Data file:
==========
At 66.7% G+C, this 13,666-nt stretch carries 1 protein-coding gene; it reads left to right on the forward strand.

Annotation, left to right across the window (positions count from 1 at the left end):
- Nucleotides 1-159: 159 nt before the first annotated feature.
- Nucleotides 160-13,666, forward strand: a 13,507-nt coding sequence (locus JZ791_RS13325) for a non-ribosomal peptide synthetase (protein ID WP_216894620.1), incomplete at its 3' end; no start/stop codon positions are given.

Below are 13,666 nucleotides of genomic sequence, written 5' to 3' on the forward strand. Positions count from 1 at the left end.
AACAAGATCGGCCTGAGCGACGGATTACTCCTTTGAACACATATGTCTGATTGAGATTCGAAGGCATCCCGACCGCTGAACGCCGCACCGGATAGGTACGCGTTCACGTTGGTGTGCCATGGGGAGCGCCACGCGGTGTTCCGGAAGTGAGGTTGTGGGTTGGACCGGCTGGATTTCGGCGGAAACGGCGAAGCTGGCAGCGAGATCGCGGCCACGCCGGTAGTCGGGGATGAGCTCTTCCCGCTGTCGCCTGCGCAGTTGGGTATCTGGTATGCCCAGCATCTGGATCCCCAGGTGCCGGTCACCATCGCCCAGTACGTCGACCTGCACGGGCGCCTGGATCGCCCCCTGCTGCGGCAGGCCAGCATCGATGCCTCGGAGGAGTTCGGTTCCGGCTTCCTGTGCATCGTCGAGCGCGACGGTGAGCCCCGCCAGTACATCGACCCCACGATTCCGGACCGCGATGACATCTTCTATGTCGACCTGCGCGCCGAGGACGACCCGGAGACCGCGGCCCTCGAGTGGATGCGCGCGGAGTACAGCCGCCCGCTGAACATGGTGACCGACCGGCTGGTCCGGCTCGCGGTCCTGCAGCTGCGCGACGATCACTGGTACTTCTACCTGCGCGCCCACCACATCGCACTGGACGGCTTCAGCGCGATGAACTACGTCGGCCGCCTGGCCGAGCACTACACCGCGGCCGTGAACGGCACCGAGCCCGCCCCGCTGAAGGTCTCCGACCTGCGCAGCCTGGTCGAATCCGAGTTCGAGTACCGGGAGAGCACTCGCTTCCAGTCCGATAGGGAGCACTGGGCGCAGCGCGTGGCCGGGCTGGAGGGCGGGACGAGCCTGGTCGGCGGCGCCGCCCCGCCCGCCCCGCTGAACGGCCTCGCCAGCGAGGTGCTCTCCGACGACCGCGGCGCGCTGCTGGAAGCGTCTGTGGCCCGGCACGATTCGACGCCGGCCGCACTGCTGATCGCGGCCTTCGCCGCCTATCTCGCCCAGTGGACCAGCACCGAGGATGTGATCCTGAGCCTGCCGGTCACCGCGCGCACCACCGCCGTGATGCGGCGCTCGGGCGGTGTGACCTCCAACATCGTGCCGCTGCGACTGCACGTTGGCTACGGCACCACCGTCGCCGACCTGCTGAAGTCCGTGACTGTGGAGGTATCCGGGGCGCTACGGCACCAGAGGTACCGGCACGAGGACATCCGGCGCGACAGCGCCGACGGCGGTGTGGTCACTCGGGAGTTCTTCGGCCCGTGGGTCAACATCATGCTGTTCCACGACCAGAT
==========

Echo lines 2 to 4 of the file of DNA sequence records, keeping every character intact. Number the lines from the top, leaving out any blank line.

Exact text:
Annotation, left to right across the window (positions count from 1 at the left end):
- Nucleotides 1-159: 159 nt before the first annotated feature.
- Nucleotides 160-13,666, forward strand: a 13,507-nt coding sequence (locus JZ791_RS13325) for a non-ribosomal peptide synthetase (protein ID WP_216894620.1), incomplete at its 3' end; no start/stop codon positions are given.